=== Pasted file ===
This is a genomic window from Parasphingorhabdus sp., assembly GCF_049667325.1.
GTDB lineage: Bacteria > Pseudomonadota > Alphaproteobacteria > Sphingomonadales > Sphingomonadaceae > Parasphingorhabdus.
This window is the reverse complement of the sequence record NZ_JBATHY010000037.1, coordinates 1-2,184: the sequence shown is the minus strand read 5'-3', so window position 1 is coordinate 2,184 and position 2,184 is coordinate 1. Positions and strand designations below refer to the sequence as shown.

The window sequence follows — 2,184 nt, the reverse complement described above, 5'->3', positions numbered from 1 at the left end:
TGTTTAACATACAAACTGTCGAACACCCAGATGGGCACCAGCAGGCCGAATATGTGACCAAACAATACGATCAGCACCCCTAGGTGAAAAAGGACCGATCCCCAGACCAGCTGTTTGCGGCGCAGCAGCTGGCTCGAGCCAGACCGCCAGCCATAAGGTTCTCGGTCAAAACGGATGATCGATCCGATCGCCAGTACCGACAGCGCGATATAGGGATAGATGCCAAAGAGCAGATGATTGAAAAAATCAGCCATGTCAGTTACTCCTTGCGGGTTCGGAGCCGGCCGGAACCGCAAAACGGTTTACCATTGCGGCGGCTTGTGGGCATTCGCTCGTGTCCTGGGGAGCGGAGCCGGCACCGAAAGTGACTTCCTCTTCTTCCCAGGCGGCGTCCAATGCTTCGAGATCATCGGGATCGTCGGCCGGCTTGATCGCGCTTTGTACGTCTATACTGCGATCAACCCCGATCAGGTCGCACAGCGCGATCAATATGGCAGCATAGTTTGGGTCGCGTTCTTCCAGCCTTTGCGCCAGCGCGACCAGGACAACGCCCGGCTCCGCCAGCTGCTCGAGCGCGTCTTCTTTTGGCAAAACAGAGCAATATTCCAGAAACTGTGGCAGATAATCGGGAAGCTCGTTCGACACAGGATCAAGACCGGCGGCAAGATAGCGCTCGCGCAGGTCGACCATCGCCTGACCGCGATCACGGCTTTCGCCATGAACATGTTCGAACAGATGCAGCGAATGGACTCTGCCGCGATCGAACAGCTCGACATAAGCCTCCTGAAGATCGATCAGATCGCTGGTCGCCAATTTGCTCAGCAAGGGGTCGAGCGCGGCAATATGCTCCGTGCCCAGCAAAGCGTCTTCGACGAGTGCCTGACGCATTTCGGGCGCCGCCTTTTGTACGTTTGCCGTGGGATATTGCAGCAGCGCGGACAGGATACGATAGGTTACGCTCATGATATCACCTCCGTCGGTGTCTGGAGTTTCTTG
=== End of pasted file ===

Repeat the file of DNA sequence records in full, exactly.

This is a genomic window from Parasphingorhabdus sp., assembly GCF_049667325.1.
GTDB lineage: Bacteria > Pseudomonadota > Alphaproteobacteria > Sphingomonadales > Sphingomonadaceae > Parasphingorhabdus.
This window is the reverse complement of the sequence record NZ_JBATHY010000037.1, coordinates 1-2,184: the sequence shown is the minus strand read 5'-3', so window position 1 is coordinate 2,184 and position 2,184 is coordinate 1. Positions and strand designations below refer to the sequence as shown.

The window sequence follows — 2,184 nt, the reverse complement described above, 5'->3', positions numbered from 1 at the left end:
TGTTTAACATACAAACTGTCGAACACCCAGATGGGCACCAGCAGGCCGAATATGTGACCAAACAATACGATCAGCACCCCTAGGTGAAAAAGGACCGATCCCCAGACCAGCTGTTTGCGGCGCAGCAGCTGGCTCGAGCCAGACCGCCAGCCATAAGGTTCTCGGTCAAAACGGATGATCGATCCGATCGCCAGTACCGACAGCGCGATATAGGGATAGATGCCAAAGAGCAGATGATTGAAAAAATCAGCCATGTCAGTTACTCCTTGCGGGTTCGGAGCCGGCCGGAACCGCAAAACGGTTTACCATTGCGGCGGCTTGTGGGCATTCGCTCGTGTCCTGGGGAGCGGAGCCGGCACCGAAAGTGACTTCCTCTTCTTCCCAGGCGGCGTCCAATGCTTCGAGATCATCGGGATCGTCGGCCGGCTTGATCGCGCTTTGTACGTCTATACTGCGATCAACCCCGATCAGGTCGCACAGCGCGATCAATATGGCAGCATAGTTTGGGTCGCGTTCTTCCAGCCTTTGCGCCAGCGCGACCAGGACAACGCCCGGCTCCGCCAGCTGCTCGAGCGCGTCTTCTTTTGGCAAAACAGAGCAATATTCCAGAAACTGTGGCAGATAATCGGGAAGCTCGTTCGACACAGGATCAAGACCGGCGGCAAGATAGCGCTCGCGCAGGTCGACCATCGCCTGACCGCGATCACGGCTTTCGCCATGAACATGTTCGAACAGATGCAGCGAATGGACTCTGCCGCGATCGAACAGCTCGACATAAGCCTCCTGAAGATCGATCAGATCGCTGGTCGCCAATTTGCTCAGCAAGGGGTCGAGCGCGGCAATATGCTCCGTGCCCAGCAAAGCGTCTTCGACGAGTGCCTGACGCATTTCGGGCGCCGCCTTTTGTACGTTTGCCGTGGGATATTGCAGCAGCGCGGACAGGATACGATAGGTTACGCTCATGATATCACCTCCGTCGGTGTCTGGAGTTTCTTG